[ilds] VN & LD

Charles Sligh Charles-Sligh at utc.edu
Sun Oct 11 14:04:46 PDT 2009

-----Original Message-----
From: gkoger at mindspring.com

Surely many of Nabokov's remarks on literature (including his wholesale dismissal of numerous highly regarded writers) are more "questionable" than Durrell's. 


I would put it another way.

If I had the opportunity to sit down for an evening with either VN or LD, I would choose LD.  

Durrell's recorded conversations on tape and film  seem to me more human, more humane.  They sparkle with surprising jumps.    He learned to talk in the cafes and wine cellars, and he is very nimble.  

VN had the privilege to always to from above.  Thus his stated preference--ungranted by his university deans--for recording his lectures to be played over tape to students, with whom he did not wish to mingle. . . .

LD's ideal was more like Kipling's Kim or Homer's Odysseus--a "little friend of all the world," able to walk among all orders and know their minds and manners. . . .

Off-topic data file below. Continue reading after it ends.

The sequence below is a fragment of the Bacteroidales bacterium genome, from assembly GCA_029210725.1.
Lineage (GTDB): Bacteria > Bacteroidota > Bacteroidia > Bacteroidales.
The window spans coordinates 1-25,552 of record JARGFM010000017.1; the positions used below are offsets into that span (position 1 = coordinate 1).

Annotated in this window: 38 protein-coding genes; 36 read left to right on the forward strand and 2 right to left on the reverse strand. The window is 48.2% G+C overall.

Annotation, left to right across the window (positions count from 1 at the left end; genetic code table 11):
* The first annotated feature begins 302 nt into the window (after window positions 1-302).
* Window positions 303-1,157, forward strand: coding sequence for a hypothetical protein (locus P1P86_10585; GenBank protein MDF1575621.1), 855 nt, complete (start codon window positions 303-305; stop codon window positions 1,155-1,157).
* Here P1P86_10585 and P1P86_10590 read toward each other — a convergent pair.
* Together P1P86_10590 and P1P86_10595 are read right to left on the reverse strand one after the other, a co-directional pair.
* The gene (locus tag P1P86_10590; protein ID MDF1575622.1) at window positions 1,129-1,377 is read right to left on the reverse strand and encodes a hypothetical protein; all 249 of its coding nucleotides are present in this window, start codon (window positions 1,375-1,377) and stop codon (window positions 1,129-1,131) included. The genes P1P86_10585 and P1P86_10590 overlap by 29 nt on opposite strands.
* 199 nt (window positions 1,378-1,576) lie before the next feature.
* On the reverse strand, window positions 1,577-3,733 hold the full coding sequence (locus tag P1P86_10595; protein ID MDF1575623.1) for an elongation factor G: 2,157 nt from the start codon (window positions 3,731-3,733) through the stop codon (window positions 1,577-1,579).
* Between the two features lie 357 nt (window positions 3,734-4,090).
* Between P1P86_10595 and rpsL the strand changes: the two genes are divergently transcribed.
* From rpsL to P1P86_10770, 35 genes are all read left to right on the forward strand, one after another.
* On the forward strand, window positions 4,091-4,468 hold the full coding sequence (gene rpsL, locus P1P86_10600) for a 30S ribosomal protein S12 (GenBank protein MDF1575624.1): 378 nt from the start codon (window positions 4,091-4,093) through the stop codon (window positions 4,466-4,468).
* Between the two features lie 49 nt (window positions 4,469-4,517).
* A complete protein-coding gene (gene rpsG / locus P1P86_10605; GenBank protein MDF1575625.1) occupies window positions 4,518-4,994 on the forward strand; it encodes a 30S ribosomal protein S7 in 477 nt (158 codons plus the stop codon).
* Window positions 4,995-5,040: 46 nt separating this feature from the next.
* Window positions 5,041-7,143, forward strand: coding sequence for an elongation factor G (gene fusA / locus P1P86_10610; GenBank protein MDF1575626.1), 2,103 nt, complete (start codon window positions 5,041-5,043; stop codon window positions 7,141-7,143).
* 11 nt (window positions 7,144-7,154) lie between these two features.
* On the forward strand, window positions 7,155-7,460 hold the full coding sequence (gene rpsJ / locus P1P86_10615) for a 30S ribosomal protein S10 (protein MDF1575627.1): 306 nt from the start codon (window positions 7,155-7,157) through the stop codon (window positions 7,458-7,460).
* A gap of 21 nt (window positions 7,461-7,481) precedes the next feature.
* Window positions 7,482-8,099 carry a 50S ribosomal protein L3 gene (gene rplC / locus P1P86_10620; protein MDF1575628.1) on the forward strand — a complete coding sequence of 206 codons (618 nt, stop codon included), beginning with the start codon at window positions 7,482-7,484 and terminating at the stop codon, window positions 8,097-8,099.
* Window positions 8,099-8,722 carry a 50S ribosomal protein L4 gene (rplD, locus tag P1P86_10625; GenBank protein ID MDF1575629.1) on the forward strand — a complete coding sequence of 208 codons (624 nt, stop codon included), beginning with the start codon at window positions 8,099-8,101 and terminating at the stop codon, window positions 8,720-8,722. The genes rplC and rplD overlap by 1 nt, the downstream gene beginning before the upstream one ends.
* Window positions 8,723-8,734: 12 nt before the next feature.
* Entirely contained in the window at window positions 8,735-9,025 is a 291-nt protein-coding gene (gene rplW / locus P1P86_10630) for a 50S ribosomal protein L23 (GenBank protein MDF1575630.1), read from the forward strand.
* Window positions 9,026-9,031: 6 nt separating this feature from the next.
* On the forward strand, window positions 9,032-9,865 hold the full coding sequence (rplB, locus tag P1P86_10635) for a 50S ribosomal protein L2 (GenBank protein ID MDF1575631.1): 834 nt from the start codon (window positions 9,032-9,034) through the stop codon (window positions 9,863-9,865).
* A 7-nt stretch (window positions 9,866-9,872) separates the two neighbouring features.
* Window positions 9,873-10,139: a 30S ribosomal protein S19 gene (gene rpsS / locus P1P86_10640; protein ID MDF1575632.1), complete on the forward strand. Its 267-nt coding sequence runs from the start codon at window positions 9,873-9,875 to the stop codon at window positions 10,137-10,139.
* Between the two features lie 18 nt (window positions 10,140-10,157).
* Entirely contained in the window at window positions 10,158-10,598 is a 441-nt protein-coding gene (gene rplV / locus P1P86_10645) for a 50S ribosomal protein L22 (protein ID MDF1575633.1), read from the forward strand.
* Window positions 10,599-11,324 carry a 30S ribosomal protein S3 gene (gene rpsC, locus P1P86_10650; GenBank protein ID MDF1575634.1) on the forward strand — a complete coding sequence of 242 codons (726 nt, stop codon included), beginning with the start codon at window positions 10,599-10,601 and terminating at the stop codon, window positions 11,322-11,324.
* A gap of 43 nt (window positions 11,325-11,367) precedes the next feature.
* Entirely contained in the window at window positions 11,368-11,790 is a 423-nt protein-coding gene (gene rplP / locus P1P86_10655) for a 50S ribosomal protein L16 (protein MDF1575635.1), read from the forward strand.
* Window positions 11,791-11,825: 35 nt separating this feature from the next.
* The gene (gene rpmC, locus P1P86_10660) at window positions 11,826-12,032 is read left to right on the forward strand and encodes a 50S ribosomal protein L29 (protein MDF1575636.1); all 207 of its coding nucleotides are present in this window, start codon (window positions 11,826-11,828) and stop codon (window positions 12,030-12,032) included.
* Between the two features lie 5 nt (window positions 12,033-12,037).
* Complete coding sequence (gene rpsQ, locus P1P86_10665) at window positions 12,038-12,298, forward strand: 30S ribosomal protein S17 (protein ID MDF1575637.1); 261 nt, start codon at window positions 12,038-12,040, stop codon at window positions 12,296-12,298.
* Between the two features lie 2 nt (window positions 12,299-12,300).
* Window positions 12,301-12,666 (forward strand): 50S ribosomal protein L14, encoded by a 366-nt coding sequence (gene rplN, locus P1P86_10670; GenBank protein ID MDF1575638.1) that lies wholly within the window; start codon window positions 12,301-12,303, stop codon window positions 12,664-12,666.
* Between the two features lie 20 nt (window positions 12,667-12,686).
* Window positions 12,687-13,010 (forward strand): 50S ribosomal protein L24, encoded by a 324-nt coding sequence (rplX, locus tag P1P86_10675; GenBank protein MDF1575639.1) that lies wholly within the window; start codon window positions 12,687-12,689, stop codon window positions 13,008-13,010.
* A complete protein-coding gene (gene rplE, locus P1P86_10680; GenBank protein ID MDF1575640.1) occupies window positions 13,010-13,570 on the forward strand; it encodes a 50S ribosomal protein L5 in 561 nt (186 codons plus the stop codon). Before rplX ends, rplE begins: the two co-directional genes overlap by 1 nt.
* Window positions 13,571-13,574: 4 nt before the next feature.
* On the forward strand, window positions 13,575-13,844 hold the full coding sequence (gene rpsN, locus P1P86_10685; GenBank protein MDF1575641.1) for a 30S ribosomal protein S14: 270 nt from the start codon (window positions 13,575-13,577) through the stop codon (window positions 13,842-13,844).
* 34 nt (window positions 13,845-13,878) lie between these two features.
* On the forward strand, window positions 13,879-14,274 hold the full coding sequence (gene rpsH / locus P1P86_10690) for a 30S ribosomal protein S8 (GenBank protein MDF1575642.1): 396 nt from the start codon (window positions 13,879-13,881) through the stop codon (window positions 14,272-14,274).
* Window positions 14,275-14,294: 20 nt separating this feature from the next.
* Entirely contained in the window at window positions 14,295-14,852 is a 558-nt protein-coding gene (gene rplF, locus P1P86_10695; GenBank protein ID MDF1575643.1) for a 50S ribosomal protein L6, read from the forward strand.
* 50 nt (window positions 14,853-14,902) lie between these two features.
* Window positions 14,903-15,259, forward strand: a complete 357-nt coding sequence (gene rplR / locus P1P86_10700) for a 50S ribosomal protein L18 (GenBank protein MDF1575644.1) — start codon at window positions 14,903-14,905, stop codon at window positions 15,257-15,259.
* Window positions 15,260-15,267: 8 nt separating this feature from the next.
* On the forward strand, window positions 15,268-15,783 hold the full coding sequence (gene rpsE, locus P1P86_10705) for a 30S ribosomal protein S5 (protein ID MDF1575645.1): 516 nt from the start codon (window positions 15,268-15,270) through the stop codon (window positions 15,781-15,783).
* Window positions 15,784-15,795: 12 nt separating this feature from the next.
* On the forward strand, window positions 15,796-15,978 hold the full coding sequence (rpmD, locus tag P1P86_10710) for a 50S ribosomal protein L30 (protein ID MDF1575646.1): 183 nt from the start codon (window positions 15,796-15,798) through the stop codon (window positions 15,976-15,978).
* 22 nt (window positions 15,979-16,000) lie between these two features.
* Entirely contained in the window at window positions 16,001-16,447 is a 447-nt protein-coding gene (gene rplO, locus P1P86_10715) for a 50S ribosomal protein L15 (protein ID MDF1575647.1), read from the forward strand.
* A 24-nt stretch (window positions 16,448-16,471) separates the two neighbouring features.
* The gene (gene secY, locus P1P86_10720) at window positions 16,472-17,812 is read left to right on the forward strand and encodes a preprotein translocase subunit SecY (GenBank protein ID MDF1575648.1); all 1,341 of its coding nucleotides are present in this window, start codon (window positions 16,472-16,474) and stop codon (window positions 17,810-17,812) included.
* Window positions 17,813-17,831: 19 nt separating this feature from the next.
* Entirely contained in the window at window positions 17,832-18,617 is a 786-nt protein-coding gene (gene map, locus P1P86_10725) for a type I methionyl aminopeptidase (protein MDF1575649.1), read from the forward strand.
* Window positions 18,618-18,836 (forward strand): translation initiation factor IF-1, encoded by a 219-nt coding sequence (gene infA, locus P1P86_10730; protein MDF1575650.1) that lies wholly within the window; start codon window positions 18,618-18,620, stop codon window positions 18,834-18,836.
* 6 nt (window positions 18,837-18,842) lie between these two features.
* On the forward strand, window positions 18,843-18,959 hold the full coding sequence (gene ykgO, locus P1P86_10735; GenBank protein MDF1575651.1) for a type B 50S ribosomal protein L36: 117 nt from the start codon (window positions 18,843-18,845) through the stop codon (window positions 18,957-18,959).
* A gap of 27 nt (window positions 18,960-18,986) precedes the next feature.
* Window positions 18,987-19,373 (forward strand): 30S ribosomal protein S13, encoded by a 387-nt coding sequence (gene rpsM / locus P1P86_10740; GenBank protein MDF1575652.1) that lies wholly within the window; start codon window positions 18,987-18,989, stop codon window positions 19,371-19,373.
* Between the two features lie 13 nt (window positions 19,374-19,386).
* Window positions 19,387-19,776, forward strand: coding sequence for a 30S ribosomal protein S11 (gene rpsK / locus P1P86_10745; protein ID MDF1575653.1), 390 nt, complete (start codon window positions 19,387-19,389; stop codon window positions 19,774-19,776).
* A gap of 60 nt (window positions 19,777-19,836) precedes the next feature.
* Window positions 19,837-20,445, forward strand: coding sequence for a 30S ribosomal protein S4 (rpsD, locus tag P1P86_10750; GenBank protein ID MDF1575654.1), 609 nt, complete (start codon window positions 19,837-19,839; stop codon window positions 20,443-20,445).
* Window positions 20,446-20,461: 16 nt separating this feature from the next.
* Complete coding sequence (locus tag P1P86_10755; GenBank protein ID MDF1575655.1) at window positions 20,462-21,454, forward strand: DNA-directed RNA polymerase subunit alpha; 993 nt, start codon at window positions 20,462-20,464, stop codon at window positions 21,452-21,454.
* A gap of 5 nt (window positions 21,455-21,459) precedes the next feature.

And LD's remarks are full of a kind a late-Roman pity for the fallen, those benighted writers of a previous generation who have passed on and whose reputations may also be shuffling into oblivion. . . .

I do not find those surprising sorties or that sympathy for the fallen in VN.  

VN is strikingly cold and aphoristic, and in his discrimination and his dismissal he is absolutely imperial, cutting--like some old fencing master at service in the court of a princeling, taking his aristocratic charge to task for not keeping up to the mark. . . .

I believe that VN called Borges "a metaphysician in a sombrero."  I will be beholden to anyone who can give me the precise quote. . . .

Charles L. Sligh
Department of English
University of Tennessee at Chattanooga
Charles-Sligh at utc.edu

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